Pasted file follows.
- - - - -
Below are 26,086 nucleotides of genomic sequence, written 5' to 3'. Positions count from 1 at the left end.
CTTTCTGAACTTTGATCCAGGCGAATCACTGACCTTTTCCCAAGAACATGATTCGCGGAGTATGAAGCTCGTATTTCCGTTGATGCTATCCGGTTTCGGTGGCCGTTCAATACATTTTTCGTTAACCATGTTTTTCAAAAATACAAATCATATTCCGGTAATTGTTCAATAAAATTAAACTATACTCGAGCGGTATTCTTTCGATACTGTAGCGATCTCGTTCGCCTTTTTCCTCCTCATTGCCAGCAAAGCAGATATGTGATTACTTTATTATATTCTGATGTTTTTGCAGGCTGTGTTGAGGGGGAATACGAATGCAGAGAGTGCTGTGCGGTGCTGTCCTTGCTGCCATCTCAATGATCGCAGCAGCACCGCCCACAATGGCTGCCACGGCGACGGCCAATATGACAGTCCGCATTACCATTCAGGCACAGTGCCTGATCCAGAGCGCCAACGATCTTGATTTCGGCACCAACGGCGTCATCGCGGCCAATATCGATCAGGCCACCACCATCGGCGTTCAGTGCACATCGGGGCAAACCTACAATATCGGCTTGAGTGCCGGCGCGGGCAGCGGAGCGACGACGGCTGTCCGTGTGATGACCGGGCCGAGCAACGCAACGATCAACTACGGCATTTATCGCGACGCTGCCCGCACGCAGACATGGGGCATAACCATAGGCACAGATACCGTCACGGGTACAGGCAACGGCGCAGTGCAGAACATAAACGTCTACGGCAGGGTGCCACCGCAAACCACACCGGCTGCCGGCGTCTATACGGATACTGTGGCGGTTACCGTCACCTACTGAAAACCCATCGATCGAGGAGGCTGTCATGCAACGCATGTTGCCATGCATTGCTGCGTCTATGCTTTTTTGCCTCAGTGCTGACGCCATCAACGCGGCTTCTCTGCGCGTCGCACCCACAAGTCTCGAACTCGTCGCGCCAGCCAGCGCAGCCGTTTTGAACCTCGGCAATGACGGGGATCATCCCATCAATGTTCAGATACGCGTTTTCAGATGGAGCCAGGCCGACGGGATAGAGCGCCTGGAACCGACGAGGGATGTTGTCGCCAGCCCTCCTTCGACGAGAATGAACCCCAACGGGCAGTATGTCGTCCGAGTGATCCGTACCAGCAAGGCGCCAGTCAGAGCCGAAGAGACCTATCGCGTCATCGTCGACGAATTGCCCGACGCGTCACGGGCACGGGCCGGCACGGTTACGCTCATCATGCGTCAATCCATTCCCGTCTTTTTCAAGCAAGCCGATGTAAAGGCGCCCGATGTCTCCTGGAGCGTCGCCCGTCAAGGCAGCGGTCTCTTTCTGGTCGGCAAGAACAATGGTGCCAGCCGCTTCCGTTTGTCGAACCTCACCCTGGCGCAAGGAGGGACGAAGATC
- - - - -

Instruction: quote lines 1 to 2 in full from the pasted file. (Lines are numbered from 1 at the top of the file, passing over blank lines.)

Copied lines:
Below are 26,086 nucleotides of genomic sequence, written 5' to 3'. Positions count from 1 at the left end.
CTTTCTGAACTTTGATCCAGGCGAATCACTGACCTTTTCCCAAGAACATGATTCGCGGAGTATGAAGCTCGTATTTCCGTTGATGCTATCCGGTTTCGGTGGCCGTTCAATACATTTTTCGTTAACCATGTTTTTCAAAAATACAAATCATATTCCGGTAATTGTTCAATAAAATTAAACTATACTCGAGCGGTATTCTTTCGATACTGTAGCGATCTCGTTCGCCTTTTTCCTCCTCATTGCCAGCAAAGCAGATATGTGATTACTTTATTATATTCTGATGTTTTTGCAGGCTGTGTTGAGGGGGAATACGAATGCAGAGAGTGCTGTGCGGTGCTGTCCTTGCTGCCATCTCAATGATCGCAGCAGCACCGCCCACAATGGCTGCCACGGCGACGGCCAATATGACAGTCCGCATTACCATTCAGGCACAGTGCCTGATCCAGAGCGCCAACGATCTTGATTTCGGCACCAACGGCGTCATCGCGGCCAATATCGATCAGGCCACCACCATCGGCGTTCAGTGCACATCGGGGCAAACCTACAATATCGGCTTGAGTGCCGGCGCGGGCAGCGGAGCGACGACGGCTGTCCGTGTGATGACCGGGCCGAGCAACGCAACGATCAACTACGGCATTTATCGCGACGCTGCCCGCACGCAGACATGGGGCATAACCATAGGCACAGATACCGTCACGGGTACAGGCAACGGCGCAGTGCAGAACATAAACGTCTACGGCAGGGTGCCACCGCAAACCACACCGGCTGCCGGCGTCTATACGGATACTGTGGCGGTTACCGTCACCTACTGAAAACCCATCGATCGAGGAGGCTGTCATGCAACGCATGTTGCCATGCATTGCTGCGTCTATGCTTTTTTGCCTCAGTGCTGACGCCATCAACGCGGCTTCTCTGCGCGTCGCACCCACAAGTCTCGAACTCGTCGCGCCAGCCAGCGCAGCCGTTTTGAACCTCGGCAATGACGGGGATCATCCCATCAATGTTCAGATACGCGTTTTCAGATGGAGCCAGGCCGACGGGATAGAGCGCCTGGAACCGACGAGGGATGTTGTCGCCAGCCCTCCTTCGACGAGAATGAACCCCAACGGGCAGTATGTCGTCCGAGTGATCCGTACCAGCAAGGCGCCAGTCAGAGCCGAAGAGACCTATCGCGTCATCGTCGACGAATTGCCCGACGCGTCACGGGCACGGGCCGGCACGGTTACGCTCATCATGCGTCAATCCATTCCCGTCTTTTTCAAGCAAGCCGATGTAAAGGCGCCCGATGTCTCCTGGAGCGTCGCCCGTCAAGGCAGCGGTCTCTTTCTGGTCGGCAAGAACAATGGTGCCAGCCGCTTCCGTTTGTCGAACCTCACCCTGGCGCAAGGAGGGACGAAGATC